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W. Yu, Franz Franchetti, James C. Hoe, José M. F. Moura and Tsuhan Chen (Proc. High Performance Extreme Computing (HPEC), 2011)

**Performance Portable Tracking of Evolving Surfaces**

Preprint (525 KB)

Bibtex

Tracking the continuous evolution of surfaces such as a shock wavefront has a wide range of real world applications. The level set algorithm is a widely used tool for tracking evolving surfaces[4]. It embeds the surface into a higher dimensional function defined on a structural grid discretized volume, and performs numerical computation on the fixed Cartesian grid. The narrow band level set[4] is a variation of the level set method that can significantly reduce the computational cost without noticeable change in quality, by constraining computation to a neighborhood region around the interface which is called narrow band. The narrow band level set algorithm performs a computation similar to iteratively solving partial differential equations with stencils, but on a irregular shaped and dynamically evolving narrow band. Usually, the interface motion is tracked for a large number of iterations, thus having the potential for a high data reuse rate. However, extracting data reuse on the highly irregular computational pattern is difficult. The major contribution of the paper is that we develop a framework to generate highly efficient code for this algorithm on mainstream CPUs with multicore, deep memory hierarchies and SIMD instructions. Related work. This work is closely related to prior works on optimization of stencils [3, 2] and sparse linear algebra[5, 6]. Prior work on stencils has been primarily focusing on the dense structural grid. Sparse matrix solvers are usually memory-bound because of the low data reuse rate. We combined concepts from both areas, and develop a novel framework for the narrow band level set algorithm.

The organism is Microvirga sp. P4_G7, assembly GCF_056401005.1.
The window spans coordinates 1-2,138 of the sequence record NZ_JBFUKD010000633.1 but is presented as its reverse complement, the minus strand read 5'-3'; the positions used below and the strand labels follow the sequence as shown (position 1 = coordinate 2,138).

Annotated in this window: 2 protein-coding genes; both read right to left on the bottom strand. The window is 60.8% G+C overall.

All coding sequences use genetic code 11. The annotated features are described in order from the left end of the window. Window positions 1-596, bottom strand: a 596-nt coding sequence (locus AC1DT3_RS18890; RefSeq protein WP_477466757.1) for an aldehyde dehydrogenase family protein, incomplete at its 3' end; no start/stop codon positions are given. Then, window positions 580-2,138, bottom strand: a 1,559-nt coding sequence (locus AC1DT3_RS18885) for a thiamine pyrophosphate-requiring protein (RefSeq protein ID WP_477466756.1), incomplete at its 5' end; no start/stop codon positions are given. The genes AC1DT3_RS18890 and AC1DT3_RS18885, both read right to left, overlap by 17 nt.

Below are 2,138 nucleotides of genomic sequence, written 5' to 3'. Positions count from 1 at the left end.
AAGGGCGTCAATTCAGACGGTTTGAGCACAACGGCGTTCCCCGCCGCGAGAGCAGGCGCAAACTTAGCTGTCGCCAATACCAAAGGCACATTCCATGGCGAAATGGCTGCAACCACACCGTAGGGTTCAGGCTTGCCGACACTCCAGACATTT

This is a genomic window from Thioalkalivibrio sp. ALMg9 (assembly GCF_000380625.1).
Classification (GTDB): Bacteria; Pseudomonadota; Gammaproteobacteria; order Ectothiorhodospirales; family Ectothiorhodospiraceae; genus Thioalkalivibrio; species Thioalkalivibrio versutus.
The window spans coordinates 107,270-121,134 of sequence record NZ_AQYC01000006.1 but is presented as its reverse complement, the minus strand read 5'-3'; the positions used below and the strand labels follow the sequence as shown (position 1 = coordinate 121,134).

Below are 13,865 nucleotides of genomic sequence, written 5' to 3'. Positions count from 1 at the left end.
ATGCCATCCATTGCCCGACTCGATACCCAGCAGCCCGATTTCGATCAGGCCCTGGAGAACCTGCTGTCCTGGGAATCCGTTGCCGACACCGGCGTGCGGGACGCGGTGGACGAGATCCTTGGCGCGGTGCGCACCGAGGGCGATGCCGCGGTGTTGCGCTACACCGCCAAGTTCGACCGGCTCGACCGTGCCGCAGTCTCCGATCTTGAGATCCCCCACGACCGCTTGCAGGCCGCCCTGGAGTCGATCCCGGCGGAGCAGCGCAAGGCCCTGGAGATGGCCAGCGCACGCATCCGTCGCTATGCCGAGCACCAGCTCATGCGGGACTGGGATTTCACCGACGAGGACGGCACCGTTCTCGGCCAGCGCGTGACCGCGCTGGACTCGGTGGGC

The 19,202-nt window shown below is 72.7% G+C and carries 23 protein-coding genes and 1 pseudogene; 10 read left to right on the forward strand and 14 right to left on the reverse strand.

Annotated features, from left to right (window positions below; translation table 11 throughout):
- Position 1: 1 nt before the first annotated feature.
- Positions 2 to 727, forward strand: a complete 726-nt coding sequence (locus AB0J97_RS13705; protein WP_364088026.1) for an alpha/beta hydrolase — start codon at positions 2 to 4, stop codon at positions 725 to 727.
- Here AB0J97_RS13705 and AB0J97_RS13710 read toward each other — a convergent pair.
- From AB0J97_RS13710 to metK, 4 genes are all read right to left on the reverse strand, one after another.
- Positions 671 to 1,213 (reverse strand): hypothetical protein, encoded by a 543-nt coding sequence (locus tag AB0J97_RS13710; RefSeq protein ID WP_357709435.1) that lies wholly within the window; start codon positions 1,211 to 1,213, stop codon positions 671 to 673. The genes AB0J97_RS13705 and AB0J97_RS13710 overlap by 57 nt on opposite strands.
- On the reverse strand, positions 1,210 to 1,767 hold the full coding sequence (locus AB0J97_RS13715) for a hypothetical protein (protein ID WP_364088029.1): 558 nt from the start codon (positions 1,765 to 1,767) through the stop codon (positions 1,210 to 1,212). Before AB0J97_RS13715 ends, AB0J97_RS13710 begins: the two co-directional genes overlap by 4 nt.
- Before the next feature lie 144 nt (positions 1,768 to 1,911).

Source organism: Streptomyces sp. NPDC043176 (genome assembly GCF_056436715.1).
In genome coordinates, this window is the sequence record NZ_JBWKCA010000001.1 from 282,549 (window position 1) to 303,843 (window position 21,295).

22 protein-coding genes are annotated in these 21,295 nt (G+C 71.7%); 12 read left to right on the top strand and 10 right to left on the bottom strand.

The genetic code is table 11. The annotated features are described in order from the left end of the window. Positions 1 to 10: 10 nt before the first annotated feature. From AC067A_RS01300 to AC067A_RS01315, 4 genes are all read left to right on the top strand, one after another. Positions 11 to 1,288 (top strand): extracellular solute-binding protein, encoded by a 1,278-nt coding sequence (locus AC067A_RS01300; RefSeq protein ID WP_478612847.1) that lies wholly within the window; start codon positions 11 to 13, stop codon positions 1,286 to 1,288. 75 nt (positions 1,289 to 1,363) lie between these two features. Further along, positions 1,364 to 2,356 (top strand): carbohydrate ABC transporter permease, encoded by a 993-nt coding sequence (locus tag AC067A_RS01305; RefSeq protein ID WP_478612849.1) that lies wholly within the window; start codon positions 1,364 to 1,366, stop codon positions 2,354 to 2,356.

Portability, Evolving surfaces